- PTHrP is normally produced in the body and acts as a paracrine regulator
- PTHrP binds PTH1 receptors in bone and kidney with similar affinity of PTH
- Humoral factors (IL-1, tumor necrosis factors, and transforming growth factor alpha) are additive or synergistic with PTHrP
- Increased PTHrP à binding to and activating PTH1 receptors in bone and kidney à hypercalcemia and hypophosphatemia via:
- Stimulates osteoclastic bone resorption
- Increases calcium reabsorption in the renal tubules
- Decreases phosphorous reabsorption in the renal tubules
- Activates vitamin D precursors, increasing intestinal absorption of calcium
TYPICAL CLINICAL FINDINGS:
- Tenesmus, constipation, perineal pruritus
- Clinical signs of hypercalcemia - polyuria/polydipsia, muscle weakness, cardiac arrhythmia, anorexia, vomiting, renal failure
- Clinical pathology: Persistent hypercalcemia, hypophosphatemia, hypercalciuria, hyperphosphaturia
- Increased osteoclastic bone resorption distant from site of neoplasm
- Hypercalcemia and hypophosphatemia normalize following complete surgical excision
- Cytology: Aspirates are often highly cellular and contain many free, intact, nuclei (naked nuclei), and scattered loose clusters of cells with indistinct cell borders that occasionally form acinar like structures. Anisokaryosis is often mild despite aggressive nature.
TYPICAL GROSS FINDINGS:
- Perineal mass ventrolateral to the anus; unilateral or bilateral; poorly demarcated; overlying epidermis is usually not attached to mass; rarely invades the rectum or anus; expansile mass that arises from the anal sac wall and compresses/projects into the lumen
- May be incidental finding on physical exam (only 50% of cases have a grossly visible perianal mass)
- Cut surface is tan, lobulated, with multiple cysts
- Due to HHM:
- Atrophy of parathyroid glands and nodular hyperplasia of thyroid C-cells
- Metastatic renal calcification, especially at the corticomedullary junction and renal tubular (collecting system most affected) degeneration (direct hypercalcemic toxicity or ischemia from vasoconstriction); +/- mineralization of fundic gastric mucosa and endocardium (due to mass law Ca x Phos > 70)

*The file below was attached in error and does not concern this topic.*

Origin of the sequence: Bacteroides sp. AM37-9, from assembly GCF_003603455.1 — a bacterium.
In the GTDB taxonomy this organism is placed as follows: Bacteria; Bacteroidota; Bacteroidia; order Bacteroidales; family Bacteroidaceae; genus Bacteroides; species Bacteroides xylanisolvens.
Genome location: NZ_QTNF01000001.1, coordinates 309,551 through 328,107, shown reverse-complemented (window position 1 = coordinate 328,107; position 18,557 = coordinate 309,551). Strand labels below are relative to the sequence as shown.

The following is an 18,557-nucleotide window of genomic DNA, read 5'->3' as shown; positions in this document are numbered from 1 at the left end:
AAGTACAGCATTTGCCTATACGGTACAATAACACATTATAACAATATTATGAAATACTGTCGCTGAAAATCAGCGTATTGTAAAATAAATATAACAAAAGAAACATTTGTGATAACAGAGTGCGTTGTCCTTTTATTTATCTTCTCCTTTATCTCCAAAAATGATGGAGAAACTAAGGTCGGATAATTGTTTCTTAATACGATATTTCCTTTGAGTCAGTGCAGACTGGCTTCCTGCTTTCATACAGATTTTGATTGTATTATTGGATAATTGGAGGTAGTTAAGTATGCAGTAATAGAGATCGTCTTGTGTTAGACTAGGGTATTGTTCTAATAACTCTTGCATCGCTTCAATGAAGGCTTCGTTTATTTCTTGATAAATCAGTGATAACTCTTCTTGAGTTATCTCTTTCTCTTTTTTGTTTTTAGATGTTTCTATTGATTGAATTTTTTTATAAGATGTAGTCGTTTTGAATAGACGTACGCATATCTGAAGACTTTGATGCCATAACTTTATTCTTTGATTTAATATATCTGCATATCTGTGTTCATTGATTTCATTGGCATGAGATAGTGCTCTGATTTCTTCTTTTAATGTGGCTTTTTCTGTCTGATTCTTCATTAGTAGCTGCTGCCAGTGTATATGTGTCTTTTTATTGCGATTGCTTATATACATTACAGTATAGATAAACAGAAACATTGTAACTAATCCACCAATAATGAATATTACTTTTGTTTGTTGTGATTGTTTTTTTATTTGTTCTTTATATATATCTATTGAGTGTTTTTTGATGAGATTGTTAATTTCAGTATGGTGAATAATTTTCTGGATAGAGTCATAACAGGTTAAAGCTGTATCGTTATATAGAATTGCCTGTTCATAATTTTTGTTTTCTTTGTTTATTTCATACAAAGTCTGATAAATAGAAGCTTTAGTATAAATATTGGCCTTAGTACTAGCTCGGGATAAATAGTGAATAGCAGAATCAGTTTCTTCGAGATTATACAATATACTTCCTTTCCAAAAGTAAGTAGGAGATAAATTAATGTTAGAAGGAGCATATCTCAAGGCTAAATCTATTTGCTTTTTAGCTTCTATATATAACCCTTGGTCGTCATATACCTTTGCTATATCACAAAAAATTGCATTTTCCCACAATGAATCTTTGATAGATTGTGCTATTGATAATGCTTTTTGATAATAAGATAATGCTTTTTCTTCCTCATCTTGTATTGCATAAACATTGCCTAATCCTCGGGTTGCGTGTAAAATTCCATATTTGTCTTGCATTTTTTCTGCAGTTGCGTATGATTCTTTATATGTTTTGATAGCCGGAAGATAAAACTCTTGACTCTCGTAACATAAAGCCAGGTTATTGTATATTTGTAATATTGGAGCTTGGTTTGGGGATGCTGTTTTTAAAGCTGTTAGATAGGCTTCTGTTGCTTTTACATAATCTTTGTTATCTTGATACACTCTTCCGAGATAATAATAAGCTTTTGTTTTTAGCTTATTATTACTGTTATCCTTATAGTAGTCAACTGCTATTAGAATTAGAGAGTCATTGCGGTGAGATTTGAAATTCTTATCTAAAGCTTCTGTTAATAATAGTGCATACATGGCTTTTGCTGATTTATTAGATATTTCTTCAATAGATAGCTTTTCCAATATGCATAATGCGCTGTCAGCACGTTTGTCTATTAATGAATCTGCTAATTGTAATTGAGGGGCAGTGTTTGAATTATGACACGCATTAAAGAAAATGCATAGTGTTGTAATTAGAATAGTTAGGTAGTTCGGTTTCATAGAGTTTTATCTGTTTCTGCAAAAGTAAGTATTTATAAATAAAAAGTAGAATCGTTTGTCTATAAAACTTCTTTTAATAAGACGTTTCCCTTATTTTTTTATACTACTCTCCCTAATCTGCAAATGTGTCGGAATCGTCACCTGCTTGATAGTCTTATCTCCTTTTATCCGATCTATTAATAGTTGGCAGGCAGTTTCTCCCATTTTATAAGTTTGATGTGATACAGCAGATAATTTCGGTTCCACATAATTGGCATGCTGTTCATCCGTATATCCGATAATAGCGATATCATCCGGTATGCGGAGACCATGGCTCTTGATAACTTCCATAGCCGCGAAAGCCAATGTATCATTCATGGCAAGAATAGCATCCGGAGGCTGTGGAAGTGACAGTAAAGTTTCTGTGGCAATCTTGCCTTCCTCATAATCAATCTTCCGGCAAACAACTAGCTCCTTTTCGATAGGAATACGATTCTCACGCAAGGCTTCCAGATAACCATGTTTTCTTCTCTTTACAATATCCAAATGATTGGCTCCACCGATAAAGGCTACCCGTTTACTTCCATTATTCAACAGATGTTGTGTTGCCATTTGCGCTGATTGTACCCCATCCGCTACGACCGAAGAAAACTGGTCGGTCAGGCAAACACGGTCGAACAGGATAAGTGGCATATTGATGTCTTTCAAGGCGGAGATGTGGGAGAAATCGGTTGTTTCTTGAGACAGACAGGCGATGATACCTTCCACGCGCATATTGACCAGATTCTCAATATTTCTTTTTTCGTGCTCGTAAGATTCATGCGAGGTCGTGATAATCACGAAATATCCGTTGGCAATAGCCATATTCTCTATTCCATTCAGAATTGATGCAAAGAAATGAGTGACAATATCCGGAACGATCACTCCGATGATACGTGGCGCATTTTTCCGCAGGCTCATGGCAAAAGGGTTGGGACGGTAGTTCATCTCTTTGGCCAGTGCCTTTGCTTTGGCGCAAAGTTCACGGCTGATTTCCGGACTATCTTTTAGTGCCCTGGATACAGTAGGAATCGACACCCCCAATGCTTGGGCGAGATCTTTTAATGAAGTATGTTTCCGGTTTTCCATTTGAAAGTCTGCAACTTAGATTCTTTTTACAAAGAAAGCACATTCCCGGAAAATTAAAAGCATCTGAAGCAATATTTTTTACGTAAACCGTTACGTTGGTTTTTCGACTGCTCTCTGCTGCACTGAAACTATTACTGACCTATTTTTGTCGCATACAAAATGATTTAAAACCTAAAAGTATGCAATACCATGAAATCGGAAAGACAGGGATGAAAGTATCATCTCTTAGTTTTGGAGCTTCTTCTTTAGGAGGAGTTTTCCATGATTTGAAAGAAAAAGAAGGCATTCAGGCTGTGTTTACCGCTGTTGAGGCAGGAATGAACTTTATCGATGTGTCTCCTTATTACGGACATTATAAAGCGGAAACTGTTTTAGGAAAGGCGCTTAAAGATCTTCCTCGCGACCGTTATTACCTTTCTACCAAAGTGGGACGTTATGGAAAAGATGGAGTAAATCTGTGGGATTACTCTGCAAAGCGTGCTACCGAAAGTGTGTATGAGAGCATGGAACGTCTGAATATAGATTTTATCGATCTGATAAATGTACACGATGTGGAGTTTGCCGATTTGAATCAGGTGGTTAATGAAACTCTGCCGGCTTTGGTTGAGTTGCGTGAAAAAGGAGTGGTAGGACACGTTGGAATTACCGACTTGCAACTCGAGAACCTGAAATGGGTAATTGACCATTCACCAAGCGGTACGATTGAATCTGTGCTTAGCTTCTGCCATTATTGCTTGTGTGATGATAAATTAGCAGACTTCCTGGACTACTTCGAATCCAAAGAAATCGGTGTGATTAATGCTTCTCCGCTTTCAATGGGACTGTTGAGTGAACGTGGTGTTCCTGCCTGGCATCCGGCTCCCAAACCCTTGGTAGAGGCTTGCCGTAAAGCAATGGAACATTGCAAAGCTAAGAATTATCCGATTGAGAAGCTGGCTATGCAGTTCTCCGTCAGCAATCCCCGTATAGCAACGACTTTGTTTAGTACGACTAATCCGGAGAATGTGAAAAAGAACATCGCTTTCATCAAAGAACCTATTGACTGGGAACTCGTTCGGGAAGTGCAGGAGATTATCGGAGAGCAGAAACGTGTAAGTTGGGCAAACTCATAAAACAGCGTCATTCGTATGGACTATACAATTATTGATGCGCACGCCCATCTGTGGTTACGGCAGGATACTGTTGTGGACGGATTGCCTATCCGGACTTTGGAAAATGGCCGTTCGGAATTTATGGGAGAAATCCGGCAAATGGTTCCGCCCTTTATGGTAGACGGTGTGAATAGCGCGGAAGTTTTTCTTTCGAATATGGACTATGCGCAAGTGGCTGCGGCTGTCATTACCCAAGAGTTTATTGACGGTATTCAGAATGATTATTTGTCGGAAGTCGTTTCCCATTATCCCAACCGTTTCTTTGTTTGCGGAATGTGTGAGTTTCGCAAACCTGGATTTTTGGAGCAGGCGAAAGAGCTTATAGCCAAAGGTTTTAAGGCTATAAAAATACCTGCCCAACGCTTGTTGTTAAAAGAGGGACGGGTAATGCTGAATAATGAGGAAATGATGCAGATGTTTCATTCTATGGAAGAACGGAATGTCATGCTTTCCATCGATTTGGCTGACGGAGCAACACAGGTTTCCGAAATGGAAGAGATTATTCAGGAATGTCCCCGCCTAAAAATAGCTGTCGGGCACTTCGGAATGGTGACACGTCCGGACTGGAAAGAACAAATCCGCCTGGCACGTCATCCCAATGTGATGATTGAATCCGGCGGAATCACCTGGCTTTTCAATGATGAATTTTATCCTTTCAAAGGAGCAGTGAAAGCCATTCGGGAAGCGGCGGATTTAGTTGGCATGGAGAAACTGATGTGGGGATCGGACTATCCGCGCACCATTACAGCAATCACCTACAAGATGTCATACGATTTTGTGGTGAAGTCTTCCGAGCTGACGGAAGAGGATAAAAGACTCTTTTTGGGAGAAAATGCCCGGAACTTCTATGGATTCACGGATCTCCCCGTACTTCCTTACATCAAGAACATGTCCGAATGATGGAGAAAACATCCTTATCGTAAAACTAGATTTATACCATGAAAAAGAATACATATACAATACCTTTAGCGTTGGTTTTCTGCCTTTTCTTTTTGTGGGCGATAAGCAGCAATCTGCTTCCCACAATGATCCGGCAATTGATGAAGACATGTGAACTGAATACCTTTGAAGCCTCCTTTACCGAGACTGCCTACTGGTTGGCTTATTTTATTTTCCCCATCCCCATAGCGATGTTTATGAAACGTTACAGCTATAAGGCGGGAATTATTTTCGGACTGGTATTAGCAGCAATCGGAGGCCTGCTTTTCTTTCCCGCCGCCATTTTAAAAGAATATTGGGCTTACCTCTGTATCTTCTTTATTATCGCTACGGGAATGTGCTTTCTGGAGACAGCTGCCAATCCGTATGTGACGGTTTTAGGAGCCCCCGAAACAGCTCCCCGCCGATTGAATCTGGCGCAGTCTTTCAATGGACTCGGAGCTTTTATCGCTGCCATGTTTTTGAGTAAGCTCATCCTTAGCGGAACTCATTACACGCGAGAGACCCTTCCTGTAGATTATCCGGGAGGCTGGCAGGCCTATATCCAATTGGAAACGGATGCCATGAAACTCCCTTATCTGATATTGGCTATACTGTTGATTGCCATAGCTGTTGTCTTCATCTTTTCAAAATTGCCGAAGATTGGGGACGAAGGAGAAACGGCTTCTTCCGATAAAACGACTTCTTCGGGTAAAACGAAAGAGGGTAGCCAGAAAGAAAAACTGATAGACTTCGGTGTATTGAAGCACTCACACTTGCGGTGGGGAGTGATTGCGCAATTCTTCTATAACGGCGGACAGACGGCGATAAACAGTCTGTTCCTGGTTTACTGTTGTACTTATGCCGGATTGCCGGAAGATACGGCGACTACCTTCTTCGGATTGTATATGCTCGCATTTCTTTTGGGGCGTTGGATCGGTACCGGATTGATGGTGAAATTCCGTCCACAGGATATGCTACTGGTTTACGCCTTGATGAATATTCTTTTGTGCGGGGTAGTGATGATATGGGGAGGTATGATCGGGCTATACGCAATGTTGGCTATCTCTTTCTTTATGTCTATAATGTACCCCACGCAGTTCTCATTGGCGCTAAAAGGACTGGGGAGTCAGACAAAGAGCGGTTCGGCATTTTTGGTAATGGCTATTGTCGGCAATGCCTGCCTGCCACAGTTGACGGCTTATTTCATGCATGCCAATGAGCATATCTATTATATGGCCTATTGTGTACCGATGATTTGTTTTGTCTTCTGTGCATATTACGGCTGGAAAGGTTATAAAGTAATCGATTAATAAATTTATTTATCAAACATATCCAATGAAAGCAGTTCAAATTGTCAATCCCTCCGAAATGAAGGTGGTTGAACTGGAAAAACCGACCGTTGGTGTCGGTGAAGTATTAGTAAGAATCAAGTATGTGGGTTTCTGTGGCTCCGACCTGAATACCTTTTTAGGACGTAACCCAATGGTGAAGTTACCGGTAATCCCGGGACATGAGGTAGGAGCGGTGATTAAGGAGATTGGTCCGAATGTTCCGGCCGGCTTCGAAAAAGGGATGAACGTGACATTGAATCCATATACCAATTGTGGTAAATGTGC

TYPICAL LIGHT MICROSCOPIC FINDINGS:
- Three patterns: (most are bimorphic with solid and glandular areas)
- Solid type: Sheets and packets of monomorphic polygonal cells with scant eosinophilic cytoplasm and round/oval hyperchromatic nuclei separated by thin fibrovascular stroma
- Rosette type: Basally located nuclei and eosinophilic cytoplasm; radially arranged around a small central focus of eosinophilic secretion (rosette-like)
- Tubular type: Glandular acini with projections of apical cytoplasm into the lumen; larger cuboidal cells with abundant eosinophilic cytoplasm and hyperchromatic nuclei; form large tubular lumens filled with eosinophilic secretion
- Prominent desmoplastic response if locally invasive
- Tumor cell emboli in lymphatics and veins
- Kidney – renal mineralization in approximately 90% of HHM
ADDITIONAL DIAGNOSTIC TESTS:
- IHC: CK7+/CK14- (Pieper, J Vet Diag Inv 2015); weakly positive for PTHrP and variably positive for chromogranin A (suggests neuroendocrine differentiation)
- Cytology: Typically highly cellular, composed of loosely cohesive clusters of cells often with free, intact nuclei forming occasional acinar-like structures
- Criteria for the diagnosis of hypercalcemia of malignancy include:
- Persistent hypercalcemia and hypophosphatemia
- Absence of radiographic/pathologic evidence of tumor metastasis in bone
- Atrophy of the parathyroid glands and diffuse nodular hyperplasia of thyroid C cells